SEMA News—October 2011By Joe Dysart
“Your users will continue to access your site just as they did before, only with faster load times,” said Ram Ramani, an engineering manager at Google. “Now you don’t have to worry about concatenating CSS, compressing images, caching, gzipping resources or other web performance best practices. In our testing we have seen speed improvements of 25%–60%.”
The free offer, which is limited, is available at the Page Speed Service sign-up page.
“Page Speed will be a handy resource for smaller sites with little to no complexity, whose owners don’t have developer time to pour into hand-tuning their sites or the money to put into investing in an advanced performance automation solution,” said Joshua Bixby, author of the “Web Performance Today” blog. “It fills an important gap in the market, and while it may not solve every performance pain, it should solve some—hopefully giving small-business owners a chance to level the playing field by speeding up their sites enough to remain competitive in an increasingly brutal online marketplace.”
“On an average site, 80% of the time a user spends waiting is actually on the front end—downloading images, etc.,” said Jon Fox, co-founder of Torbit. “This means that the majority of the performance of your site is actually determined by the contents of the page rather than the servers generating it. There are a lot of relatively simple things developers can do to improve their performance. But many of these are still not done because they’re annoying and tedious to do and developers are often focused on other things. Many of these optimizations—along with many others—can be automated, though, freeing developers from the hassle.”
Fortunately, businesses that miss Google’s limited-time offer can still sample the efficacy of Page Speed Service by visiting an online tool, Measure Speed Up and punching in their website address. Essentially, the tool returns an analysis on the typical download time for a website, as compared to the enhanced download time for that same website after auto-optimization by the Page Speed Service. Users can also change variables in the test, including the type of browser used, the type of Internet connection used (cable, DSL, etc.) and the like.
Ramani said that Page Speed Service works by evaluating the performance of a webpage based on a number of speed performance best practices widely recognized on the web. Those best practices get a bit technical, but they generally fall into six primary categories:
- Optimizing browser rendering—improving the browser’s layout of a page.
- Minimizing request overhead—reducing upload size.
- Minimizing payload size—reducing the size of responses, downloads and cached pages.
- Optimizing for mobileNew!—tuning a site for the characteristics of mobile networks and mobile devices.
- Minimizing round-trip times—reducing the number of serial request-response cycles.
- Optimizing caching—keeping your application’s data and logic off the network altogether.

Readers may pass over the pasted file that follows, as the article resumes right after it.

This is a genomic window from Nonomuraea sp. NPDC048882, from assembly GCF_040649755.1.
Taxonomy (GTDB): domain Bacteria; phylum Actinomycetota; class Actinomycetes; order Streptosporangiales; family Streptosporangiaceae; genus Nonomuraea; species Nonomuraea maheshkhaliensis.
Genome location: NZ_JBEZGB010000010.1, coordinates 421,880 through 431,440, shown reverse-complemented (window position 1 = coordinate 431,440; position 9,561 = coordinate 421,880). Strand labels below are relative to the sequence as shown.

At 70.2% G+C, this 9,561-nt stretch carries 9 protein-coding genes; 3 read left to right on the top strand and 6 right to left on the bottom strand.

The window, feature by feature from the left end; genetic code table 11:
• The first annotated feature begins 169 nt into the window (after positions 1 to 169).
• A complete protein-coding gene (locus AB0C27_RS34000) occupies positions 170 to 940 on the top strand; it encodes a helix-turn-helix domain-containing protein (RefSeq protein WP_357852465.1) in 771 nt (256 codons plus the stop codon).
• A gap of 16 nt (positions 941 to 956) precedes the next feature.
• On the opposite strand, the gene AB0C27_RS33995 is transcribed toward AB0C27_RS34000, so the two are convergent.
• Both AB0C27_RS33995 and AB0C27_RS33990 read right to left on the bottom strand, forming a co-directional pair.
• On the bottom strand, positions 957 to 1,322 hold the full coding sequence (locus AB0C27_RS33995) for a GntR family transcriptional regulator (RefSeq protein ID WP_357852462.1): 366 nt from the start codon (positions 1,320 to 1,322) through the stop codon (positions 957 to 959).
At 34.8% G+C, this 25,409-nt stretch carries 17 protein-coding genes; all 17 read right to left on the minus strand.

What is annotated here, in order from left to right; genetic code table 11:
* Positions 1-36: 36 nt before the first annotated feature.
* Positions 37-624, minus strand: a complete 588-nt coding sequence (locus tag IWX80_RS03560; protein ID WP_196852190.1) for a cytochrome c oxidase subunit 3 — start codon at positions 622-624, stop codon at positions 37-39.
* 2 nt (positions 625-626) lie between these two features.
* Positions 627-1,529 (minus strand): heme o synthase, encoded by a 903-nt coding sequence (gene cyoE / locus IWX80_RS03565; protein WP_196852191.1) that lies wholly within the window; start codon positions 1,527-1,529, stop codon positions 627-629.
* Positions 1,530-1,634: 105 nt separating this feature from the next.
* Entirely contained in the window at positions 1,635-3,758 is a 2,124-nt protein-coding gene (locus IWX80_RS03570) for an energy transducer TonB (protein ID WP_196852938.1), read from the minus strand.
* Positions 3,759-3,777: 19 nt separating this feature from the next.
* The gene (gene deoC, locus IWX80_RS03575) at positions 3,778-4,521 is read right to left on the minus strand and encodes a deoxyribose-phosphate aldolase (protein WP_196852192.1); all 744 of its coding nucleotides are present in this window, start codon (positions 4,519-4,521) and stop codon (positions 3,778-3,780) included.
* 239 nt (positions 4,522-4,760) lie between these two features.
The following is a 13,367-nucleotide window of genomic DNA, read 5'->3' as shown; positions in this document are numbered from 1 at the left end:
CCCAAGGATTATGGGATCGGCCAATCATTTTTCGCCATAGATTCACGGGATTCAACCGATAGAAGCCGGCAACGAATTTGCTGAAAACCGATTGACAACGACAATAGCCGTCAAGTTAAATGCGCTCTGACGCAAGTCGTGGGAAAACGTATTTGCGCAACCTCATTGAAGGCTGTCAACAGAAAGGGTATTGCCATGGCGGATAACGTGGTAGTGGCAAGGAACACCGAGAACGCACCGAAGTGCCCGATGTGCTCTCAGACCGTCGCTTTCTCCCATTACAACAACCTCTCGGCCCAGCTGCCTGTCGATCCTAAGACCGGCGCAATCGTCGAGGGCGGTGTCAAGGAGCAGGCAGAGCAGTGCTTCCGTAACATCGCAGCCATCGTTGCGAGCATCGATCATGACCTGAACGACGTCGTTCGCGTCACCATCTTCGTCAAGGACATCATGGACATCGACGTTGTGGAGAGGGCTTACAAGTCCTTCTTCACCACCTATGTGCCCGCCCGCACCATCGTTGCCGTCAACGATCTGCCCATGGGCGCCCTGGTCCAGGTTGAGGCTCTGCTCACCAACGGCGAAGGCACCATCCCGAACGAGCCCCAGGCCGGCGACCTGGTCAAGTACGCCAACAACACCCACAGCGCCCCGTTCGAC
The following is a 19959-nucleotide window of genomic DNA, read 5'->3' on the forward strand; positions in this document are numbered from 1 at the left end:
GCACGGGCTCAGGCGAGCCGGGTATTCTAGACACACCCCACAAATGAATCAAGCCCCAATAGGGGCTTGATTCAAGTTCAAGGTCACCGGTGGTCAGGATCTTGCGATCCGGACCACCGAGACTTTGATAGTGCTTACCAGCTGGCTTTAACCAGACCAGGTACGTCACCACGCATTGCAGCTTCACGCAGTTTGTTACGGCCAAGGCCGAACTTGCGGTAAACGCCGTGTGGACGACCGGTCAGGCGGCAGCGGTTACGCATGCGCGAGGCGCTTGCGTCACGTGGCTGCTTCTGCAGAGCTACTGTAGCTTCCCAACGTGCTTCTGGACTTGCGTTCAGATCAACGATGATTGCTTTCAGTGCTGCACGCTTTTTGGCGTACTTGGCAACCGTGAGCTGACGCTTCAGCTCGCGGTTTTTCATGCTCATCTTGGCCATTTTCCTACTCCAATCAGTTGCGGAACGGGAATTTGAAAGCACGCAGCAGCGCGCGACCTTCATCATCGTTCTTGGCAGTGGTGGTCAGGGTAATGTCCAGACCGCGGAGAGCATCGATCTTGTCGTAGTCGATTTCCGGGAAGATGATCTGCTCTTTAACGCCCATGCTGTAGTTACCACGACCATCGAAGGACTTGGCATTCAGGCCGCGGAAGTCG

Page Speed Service is part of a larger ongoing effort by Google to raise awareness about the importance of lightning-quick download times. In Google’s view, faster websites mean happier web users, increased sales and more revenue for every facet of digitized commerce—including Google. Consequently, besides the automated service, Page Speed technology is also available in alternative applications for web marketers and designers.
Marketers looking for a speed optimization tool they can add directly to their browser, for example, will want to check out Page Speed Browser Extensions. The tool allows users to do a speed analysis of their webpages and then make changes manually. Currently, extensions are available for the Google Chrome browser and Firefox.
If you prefer using an online tool that will analyze your webpages but again leave the changes up to you, Google has one of those as well: Page Speed Online. The tool also features Page Speed Mobile analysis, which lets developers analyze their sites as viewed by a mobile browser and get suggestions specific to mobile optimization.
Meanwhile, web designers and IT types may be interested in another spin on Page Speed technology, which can be downloaded onto an Apache server. Essentially, this tool performs the same analysis and automatic rewriting of webpages as the new Page Speed Service but does so locally on your Apache server and under the complete supervision of your IT department. For more info, check out the “mod pagespeed Apache module."
Still need more? Google’s got it with another speed analytics tool that it recently incorporated into its online Google Analytics package: Site Speed Report. This is a handy free tool for those who are already using Google Analytics (also free) to analyze user activity on their websites.
Site report will tell you which of your landing pages are the slowest, how page download time impacts your e-marketing campaigns, how page load times vary across the world, how your website performs in different browsers and the like, according to Trevor Claiborne, a Google Analytics team member.
As web greybeards know all too well, web technologists have been tinkering with all sorts of tools that help get cyberspace in gear ever since the first webpage was abandoned due to an agonizingly slow download speed. You can find a representative sampling of these tools at “Let’s Make the Web Faster."